A cell is a smallest unit of an organism that can live independently. There are two cell types: prokaryotic and eukaryotic cells. Prokaryotic cells include bacteria and a large group of other microorganisms with no nucleus. Eukaryotic cells include plant cell and animal cells, they have distinct nucleus and cell organelles.
Cell Structure Overview
The major parts of the cell are the nucleus, the control center; the cytoplasm, the space inside the cell; and the cell membrane, the protective skin of the cell.
The nucleus contains the cell’s DNA. Inside the nucleus is the nucleolus, the RNA container. The nucleus communicates using nuclear pores and is protected by a nuclear envelope. The DNA inside the nucleus is packaged into chromosomes. The nucleus controls the cell by deciding and acting on what the cell needs.
Cytoplasm and Cytoplasmic Organelles
The cell maintains life by assigning each responsibility to separate specialized machines. These machines are called organelles. An organelle is a compartmentalized structure that performs a specialized function within a cell. An animal cell contains a nucleus, ribosomes, mitochondria, rough endoplasmic reticulum, smooth endoplasmic reticulum, plasma membrane, Golgi apparatus and lysosomes. The nucleus controls the cell function.
Ribosomes: make proteins for the cell. Each ribosome is made of two protein subunits: the large subunit and the small subunit. The units clasp around a strand of nucleic acid instructions from the nucleus. The ribosome reads the strand instructions to make proteins for the cell to use in its normal activities.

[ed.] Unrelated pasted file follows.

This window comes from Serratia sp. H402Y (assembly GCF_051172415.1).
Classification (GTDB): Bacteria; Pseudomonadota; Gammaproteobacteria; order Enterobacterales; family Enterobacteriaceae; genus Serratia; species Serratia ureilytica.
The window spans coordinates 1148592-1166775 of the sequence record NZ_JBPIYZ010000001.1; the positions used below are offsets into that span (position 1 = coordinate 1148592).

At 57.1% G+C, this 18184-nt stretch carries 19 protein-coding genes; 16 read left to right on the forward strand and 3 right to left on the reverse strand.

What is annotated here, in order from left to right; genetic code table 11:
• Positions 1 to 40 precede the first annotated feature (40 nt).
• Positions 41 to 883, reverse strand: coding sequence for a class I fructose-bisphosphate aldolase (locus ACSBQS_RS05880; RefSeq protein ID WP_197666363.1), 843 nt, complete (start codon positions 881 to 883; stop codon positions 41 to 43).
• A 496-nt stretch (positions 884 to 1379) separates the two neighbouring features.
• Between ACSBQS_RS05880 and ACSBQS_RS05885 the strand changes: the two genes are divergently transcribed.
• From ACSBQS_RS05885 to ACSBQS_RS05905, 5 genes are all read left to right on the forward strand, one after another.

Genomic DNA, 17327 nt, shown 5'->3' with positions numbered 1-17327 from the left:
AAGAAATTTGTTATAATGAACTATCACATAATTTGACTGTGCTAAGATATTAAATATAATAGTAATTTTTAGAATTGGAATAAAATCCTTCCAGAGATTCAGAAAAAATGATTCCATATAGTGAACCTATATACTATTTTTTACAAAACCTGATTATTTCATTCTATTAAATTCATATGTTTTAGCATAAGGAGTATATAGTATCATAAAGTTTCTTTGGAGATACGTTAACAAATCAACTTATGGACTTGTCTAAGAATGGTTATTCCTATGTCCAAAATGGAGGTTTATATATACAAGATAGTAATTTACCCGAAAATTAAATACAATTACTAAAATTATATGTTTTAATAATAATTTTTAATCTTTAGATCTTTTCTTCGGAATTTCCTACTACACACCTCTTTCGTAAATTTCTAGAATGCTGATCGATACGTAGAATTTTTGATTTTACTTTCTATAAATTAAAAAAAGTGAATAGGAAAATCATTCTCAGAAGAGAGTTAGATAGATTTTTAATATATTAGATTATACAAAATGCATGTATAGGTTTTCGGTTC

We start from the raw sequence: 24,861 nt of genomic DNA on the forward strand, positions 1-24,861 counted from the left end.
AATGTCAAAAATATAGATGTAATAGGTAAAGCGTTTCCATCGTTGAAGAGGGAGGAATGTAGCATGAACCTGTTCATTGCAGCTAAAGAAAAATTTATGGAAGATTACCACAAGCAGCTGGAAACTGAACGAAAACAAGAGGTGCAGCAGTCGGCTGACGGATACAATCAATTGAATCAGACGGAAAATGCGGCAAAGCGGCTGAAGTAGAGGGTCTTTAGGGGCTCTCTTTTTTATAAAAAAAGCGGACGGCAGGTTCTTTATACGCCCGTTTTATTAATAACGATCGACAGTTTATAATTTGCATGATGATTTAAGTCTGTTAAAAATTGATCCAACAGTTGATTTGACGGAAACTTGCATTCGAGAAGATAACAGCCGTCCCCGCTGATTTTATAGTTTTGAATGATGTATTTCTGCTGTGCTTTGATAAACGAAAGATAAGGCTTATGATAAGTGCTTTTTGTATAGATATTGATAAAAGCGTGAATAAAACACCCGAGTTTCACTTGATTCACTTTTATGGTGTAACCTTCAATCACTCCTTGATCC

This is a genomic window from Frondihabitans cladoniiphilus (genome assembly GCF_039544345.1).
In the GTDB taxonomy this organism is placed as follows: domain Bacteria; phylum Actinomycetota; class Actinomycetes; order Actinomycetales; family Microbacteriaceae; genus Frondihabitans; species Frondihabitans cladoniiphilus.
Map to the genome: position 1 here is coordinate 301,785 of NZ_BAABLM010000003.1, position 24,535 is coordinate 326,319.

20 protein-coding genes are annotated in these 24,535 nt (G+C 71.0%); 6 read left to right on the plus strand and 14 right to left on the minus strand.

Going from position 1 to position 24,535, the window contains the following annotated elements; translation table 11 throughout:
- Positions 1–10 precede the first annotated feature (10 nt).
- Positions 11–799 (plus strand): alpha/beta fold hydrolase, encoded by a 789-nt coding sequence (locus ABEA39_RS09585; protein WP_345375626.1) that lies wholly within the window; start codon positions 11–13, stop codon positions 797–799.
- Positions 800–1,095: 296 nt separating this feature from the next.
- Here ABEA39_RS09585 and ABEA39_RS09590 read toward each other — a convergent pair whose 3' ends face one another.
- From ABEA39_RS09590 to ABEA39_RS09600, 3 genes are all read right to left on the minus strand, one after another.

Endoplasmic reticulum: Including rough ER and smooth ER. Rough ER is found attached to the outside of the nucleus. It appears rough because of the ribosomes on its surface. It helps the attached ribosomes in finishing protein synthesis. Smooth ER is NOT attached to the nucleus and DOES NOT have attached ribosomes (thus smooth). Smooth ER synthesizes carbohydrates and lipids.
The Golgi apparatus: made up of flattened, folded sacs, ships packages around the cell.
Mitochondria: converts carbohydrates taken from food into ATP -- produce energy to power the cell.
Lysosome: highly acidic, destroy waste to clean up the cell.
The Cell Membrane
A cell membrane is a selectively permeable structure that envelops the cell and protects the cell’s internal environment. The cell’s membrane is made of phospholipids, which have carbohydrate heads and lipid tails. Proteins can be embedded or anchored on cell membrane. Cell membranes provides a stable environment for cells, perform communication function among cells via the surface proteins, and selectively exchange material between a cell and its environment.
Cell Membrane Transport
There are two types of transport through the cell membrane: passive and active transport. Passive transport requires no energy. Types of passive transport are osmosis, diffusion, and facilitated diffusion. Active transport requires energy from ATP.